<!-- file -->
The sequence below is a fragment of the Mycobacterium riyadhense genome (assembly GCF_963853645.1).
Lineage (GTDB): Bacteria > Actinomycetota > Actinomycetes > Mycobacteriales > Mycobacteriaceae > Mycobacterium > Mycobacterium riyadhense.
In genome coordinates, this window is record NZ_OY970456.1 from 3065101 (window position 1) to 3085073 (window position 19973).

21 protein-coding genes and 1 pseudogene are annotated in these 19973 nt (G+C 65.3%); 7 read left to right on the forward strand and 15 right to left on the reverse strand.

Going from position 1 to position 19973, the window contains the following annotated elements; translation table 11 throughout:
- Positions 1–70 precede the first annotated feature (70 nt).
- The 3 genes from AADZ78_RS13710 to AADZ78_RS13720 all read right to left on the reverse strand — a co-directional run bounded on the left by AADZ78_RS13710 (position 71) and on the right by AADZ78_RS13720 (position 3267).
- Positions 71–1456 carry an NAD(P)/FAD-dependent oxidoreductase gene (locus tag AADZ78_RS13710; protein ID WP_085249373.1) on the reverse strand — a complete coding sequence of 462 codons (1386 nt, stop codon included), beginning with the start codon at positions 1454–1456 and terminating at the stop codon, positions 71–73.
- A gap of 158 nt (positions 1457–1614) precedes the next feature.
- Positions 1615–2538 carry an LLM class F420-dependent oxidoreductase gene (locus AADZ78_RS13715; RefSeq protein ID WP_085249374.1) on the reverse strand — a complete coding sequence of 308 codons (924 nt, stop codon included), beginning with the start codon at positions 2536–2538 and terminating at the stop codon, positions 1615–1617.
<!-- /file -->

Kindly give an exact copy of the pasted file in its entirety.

The sequence below is a fragment of the Mycobacterium riyadhense genome (assembly GCF_963853645.1).
Lineage (GTDB): Bacteria > Actinomycetota > Actinomycetes > Mycobacteriales > Mycobacteriaceae > Mycobacterium > Mycobacterium riyadhense.
In genome coordinates, this window is record NZ_OY970456.1 from 3065101 (window position 1) to 3085073 (window position 19973).

21 protein-coding genes and 1 pseudogene are annotated in these 19973 nt (G+C 65.3%); 7 read left to right on the forward strand and 15 right to left on the reverse strand.

Going from position 1 to position 19973, the window contains the following annotated elements; translation table 11 throughout:
- Positions 1–70 precede the first annotated feature (70 nt).
- The 3 genes from AADZ78_RS13710 to AADZ78_RS13720 all read right to left on the reverse strand — a co-directional run bounded on the left by AADZ78_RS13710 (position 71) and on the right by AADZ78_RS13720 (position 3267).
- Positions 71–1456 carry an NAD(P)/FAD-dependent oxidoreductase gene (locus tag AADZ78_RS13710; protein ID WP_085249373.1) on the reverse strand — a complete coding sequence of 462 codons (1386 nt, stop codon included), beginning with the start codon at positions 1454–1456 and terminating at the stop codon, positions 71–73.
- A gap of 158 nt (positions 1457–1614) precedes the next feature.
- Positions 1615–2538 carry an LLM class F420-dependent oxidoreductase gene (locus AADZ78_RS13715; RefSeq protein ID WP_085249374.1) on the reverse strand — a complete coding sequence of 308 codons (924 nt, stop codon included), beginning with the start codon at positions 2536–2538 and terminating at the stop codon, positions 1615–1617.